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SecurityNext conference

TSA’s quest to merge cybersecurity and information technology

 - 
Wednesday, January 15, 2020

We’re about two weeks into the new year, and suffice to say, gearing up for travel is top of mind for security professionals. The “big” industry shows always seem so far away at this point, but before we know it, ISC West will be here in March, followed by ESX in June; GSX in September; ISC East in partnership with ASIS NYC in November; and more. In addition to these, are the smaller, boutique-type events, such as our SecurityNext conference in February (It’s not too late to register, btw!), not to mention all the companies that host events throughout the year. This puts you and your personal data in quite a few airports’ computer systems, screening technologies, etc., which can be a hacker’s paradise. 

Fortunately, while you’re on your yearly security quests, TSA is on a “quest” of its own: “to merge cybersecurity and information technology,” according to a special notice issued on January 7, 2020. And, they aren’t going at it alone. The agency has the support of America’s airport facilities, working together to create a cybersecurity culture by adopting the requirement “cybersecurity by design” to ensure cybersecurity is at for forefront, as opposed to being an add-on or afterthought. 

In addition to merging cyber and information technology, there are other “requirements for the information security and security screening technologies industry to ensure everyone is working towards a common goal,” it said in the notice. Other requirements include: 

  • Implementation of adequate access control and account management practices by enabling multi-level access to equipment sources and the ability to restrict users;
  • The ability for airport operators to change system level passwords;
  • Use of unique identification of individuals, activity and access to security equipment; 
  • Protection of screening algorithms form compromise, modification and rendering equipment inoperable, and provide immediate alert when algorithms have been accessed;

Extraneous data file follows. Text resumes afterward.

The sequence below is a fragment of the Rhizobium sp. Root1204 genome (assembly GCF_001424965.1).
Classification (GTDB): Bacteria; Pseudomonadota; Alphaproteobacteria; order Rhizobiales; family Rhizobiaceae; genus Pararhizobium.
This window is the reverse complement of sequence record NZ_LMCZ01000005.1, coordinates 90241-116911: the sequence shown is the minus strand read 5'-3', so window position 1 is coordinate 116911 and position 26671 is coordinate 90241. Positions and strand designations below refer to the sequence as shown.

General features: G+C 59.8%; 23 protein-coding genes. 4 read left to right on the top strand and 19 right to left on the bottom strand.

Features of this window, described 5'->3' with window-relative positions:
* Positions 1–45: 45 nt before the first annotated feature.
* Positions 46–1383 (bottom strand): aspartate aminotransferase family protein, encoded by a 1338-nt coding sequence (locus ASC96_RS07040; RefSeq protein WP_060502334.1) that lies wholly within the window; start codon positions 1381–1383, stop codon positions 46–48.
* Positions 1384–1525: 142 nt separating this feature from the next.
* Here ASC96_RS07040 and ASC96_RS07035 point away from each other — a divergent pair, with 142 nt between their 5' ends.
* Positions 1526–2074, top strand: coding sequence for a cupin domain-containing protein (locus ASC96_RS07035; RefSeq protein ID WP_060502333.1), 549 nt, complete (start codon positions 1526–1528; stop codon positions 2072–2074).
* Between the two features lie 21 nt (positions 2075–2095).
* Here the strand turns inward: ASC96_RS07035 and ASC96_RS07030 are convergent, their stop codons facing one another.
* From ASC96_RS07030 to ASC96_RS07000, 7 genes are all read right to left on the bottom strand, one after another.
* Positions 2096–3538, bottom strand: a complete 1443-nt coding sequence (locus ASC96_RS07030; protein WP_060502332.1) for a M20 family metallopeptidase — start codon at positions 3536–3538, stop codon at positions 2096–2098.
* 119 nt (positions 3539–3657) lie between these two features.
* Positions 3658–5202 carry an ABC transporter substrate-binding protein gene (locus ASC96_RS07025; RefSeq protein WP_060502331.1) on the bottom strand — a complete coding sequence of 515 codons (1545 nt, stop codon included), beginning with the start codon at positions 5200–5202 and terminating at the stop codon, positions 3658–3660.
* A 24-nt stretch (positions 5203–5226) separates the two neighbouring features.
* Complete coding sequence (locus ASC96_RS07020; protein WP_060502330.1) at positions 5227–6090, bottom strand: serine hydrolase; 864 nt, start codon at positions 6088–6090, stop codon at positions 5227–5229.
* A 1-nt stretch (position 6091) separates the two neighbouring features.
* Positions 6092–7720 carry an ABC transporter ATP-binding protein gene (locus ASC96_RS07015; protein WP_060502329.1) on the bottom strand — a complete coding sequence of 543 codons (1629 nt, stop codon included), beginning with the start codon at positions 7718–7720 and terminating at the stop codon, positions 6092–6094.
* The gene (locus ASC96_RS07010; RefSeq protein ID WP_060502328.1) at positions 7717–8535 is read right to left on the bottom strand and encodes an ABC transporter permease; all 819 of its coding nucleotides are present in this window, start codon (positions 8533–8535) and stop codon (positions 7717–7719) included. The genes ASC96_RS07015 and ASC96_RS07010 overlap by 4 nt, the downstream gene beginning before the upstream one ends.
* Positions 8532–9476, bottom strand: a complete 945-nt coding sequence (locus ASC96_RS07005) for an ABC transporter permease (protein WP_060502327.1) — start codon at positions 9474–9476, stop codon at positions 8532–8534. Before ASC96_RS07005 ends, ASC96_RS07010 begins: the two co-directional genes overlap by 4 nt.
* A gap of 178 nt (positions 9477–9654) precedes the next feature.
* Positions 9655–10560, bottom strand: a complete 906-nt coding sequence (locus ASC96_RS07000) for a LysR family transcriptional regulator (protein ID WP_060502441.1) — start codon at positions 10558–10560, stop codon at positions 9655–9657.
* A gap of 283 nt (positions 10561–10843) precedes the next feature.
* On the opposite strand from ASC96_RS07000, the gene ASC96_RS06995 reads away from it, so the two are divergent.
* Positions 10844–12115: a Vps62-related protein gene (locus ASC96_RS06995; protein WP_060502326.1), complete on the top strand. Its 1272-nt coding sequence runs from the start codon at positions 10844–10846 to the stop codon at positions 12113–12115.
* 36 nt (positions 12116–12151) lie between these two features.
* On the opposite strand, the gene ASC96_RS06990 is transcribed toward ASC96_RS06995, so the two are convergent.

• Covering USB ports are covered and access to ports, cables and other peripherals are protected from unauthorized use;
  • Employing automated measures to maintain baseline configurations and ensure systems protections;
  • Proper management of internal and external interfaces and encryption of ingress and egress traffic;
  • Implementing methods to update security equipment affected by software flaws; 
  • Running security assessment tools on devices to ensure appropriate configuration and patch levels, and that no indicators of compromise are present; 
  • Full support to ensure security equipment hardware, software and operating system vulnerabilities are identified and remediated; 
  • Use of an approved encryption method to ensure integrity of all data at rest on security equipment; 
  • Providing comprehensive list of all software and hardware that compromise security equipment; 
  • Demonstrating the ability to update equipment design and capabilities to align with changing cyber intelligence and threat reporting; and 
  • Vetting all local or remote maintenance personnel with the inclusion of background checks. 

TSA hopes that these requirements will “increase security levels; raise the bar of cybersecurity across screening solutions; provide vendors an opportunity to demonstrate their cybersecurity credentials; and provide an aligned approach across the industry—making it easier for vendors to adapt to end user requirement.”

Sounds like a win for anyone involved in travel. 

 

SecurityNext education program unveiled

 - 
Wednesday, October 9, 2019